The bill and the partial mobilization present another sign that Moscow is escalating its war in Ukraine, even as some soldiers are expressing exhaustion from the seven-month-long invasion.

Just days before Ukrainian forces recaptured the city of Izium, a group of Russian soldiers began drafting letters that expressed "moral exhaustion" and requests to their commanders to leave their posts.

"I refuse to complete my duty in the special operation on the territory of Ukraine due to lack of vacation days and moral exhaustion," one soldier wrote.

Read the original article on Business Insider

Putin's call-up won't make a dent in Ukraine for months and is already sowing panic at home with protests and people racing to get out of the country

Wed, 09/21/2022 - 9:53pm
Russian President Vladimir Putin gives a speech during an event to mark the 1160th anniversary of Russia's statehood in Veliky Novgorod on September 21, 2022.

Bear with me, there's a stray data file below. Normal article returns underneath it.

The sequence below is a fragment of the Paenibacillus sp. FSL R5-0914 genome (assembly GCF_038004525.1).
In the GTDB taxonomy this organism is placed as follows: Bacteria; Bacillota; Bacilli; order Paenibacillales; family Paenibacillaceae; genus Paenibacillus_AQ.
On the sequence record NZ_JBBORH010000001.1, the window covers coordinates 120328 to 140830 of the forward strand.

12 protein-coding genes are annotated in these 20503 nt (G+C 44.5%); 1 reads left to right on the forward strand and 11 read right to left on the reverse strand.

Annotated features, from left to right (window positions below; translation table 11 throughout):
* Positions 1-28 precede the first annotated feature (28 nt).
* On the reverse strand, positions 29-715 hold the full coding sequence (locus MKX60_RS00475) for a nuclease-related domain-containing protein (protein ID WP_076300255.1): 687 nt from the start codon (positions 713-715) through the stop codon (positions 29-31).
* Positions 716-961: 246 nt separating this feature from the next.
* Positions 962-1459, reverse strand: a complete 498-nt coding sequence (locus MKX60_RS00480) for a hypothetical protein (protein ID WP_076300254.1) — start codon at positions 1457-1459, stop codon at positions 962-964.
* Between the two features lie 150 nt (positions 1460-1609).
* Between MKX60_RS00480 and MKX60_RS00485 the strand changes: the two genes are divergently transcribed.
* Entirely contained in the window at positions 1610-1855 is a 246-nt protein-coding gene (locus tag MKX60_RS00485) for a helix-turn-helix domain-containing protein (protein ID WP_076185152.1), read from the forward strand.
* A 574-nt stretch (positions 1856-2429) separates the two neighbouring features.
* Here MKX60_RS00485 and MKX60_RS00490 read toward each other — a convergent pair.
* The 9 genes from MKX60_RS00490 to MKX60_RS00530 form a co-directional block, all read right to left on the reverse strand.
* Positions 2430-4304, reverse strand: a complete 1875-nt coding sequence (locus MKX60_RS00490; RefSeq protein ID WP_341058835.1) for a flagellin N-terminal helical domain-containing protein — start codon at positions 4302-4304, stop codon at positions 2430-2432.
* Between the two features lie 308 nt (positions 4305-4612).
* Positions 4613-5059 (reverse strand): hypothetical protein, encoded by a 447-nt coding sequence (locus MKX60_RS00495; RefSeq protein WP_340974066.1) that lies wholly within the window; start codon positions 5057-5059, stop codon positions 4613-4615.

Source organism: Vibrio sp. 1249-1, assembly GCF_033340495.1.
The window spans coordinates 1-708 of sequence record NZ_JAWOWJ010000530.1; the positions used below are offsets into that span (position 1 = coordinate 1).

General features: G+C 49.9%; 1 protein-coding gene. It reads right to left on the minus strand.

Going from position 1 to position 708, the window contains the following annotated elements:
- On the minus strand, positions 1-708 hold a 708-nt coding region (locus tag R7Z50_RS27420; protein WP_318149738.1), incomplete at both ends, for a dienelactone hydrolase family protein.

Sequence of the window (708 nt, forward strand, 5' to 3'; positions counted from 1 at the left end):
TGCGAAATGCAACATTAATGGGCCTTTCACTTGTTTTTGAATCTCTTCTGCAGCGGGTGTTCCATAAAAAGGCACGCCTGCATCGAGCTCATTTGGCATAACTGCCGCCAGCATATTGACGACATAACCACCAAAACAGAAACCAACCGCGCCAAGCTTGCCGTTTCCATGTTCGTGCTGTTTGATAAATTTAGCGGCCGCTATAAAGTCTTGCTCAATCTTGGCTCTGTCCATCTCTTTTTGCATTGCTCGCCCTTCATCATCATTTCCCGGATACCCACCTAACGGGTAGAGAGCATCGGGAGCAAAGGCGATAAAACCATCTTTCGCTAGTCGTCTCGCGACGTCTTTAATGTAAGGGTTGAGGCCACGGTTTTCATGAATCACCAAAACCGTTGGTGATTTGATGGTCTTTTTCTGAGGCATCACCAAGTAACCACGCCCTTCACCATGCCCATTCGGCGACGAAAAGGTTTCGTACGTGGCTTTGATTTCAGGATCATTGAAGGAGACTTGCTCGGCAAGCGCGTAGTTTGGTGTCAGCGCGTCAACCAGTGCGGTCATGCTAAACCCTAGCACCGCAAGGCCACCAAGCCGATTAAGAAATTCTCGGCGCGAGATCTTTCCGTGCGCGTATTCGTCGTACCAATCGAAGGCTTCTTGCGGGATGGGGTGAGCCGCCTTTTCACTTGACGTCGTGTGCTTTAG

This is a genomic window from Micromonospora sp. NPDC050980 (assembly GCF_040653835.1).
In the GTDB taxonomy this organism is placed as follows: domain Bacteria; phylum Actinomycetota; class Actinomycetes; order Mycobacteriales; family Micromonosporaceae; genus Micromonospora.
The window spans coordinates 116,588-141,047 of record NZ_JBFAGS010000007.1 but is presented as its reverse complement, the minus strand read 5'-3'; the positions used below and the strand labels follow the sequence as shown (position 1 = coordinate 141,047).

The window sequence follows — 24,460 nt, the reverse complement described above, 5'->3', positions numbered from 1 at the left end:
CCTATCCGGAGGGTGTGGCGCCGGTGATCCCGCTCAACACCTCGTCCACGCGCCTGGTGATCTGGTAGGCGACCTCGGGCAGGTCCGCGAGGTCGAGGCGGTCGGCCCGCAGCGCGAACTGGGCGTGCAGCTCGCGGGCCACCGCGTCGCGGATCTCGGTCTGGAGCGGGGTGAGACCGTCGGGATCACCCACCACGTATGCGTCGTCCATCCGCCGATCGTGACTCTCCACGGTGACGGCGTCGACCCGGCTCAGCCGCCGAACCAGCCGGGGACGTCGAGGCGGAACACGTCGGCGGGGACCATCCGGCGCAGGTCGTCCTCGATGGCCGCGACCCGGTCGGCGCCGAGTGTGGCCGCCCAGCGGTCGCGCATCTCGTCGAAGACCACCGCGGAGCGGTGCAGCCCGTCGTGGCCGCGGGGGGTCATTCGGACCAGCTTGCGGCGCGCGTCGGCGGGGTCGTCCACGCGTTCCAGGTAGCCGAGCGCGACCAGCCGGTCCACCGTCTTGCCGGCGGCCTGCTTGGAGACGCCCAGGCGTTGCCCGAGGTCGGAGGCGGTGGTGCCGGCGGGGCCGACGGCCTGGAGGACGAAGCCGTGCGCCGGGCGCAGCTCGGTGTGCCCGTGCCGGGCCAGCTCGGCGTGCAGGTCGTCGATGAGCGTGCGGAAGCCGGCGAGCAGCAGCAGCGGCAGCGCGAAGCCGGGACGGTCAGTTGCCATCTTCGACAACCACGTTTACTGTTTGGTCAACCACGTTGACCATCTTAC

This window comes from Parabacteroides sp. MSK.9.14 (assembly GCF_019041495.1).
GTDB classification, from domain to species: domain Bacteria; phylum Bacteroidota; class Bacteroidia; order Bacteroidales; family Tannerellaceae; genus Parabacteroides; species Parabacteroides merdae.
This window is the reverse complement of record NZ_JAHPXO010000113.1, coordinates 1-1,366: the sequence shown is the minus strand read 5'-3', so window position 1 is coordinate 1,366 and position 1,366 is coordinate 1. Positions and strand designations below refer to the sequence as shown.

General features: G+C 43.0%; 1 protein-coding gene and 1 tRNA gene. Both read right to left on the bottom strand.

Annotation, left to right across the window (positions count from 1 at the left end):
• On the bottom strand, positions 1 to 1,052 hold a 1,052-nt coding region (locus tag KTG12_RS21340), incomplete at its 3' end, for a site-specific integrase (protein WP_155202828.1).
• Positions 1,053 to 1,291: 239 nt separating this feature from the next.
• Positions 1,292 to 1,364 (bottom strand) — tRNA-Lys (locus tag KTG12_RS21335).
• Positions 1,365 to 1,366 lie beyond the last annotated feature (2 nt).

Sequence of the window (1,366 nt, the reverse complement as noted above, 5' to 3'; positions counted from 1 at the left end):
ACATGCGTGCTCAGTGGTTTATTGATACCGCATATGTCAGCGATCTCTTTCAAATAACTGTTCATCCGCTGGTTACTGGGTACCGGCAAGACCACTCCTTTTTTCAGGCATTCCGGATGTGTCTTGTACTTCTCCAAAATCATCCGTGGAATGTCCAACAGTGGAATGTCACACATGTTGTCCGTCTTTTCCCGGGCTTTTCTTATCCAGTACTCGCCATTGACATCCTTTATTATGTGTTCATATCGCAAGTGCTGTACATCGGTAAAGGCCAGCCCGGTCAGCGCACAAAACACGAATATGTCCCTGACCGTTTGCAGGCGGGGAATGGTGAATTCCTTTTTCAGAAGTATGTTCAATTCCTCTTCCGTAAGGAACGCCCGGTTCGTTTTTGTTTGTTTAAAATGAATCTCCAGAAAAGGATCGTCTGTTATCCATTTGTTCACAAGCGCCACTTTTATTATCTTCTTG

• Putin on Wednesday announced a partial military mobilization order seven months into the Ukraine war.
  • But experts say the move is unlikely to bolster Russia's struggling military performance.
  • Mobilization of troops takes time, training, and infrastructure  — all of which Russia is lacking.

Russian President Vladimir Putin on Wednesday announced a partial mobilization of Russia's military in an effort to combat the country's glaring manpower problem amid the war in Ukraine. But more than seven months into the conflict, Putin's late-in-the-game decision is unlikely to change the tides of war anytime soon, according to experts.

Putin launched his unprovoked war against Ukraine in February, but it took seven months and a series of recent Ukrainian victories for the president to publicly escalate his country's war efforts.

Russia experts and foreign countries alike are in agreement that Putin's Wednesday morning speech — which included threats of nuclear force — was a sign that the country's invasion is going poorly, and Putin knows it. 

The president announced this week that Russia will call up 300,000 reservists to join the fight, but mobilization at that level can take months to produce results, according to experts. Ukraine, on the other hand, ordered full military mobilization just days after the war began and is just now reaping the benefits.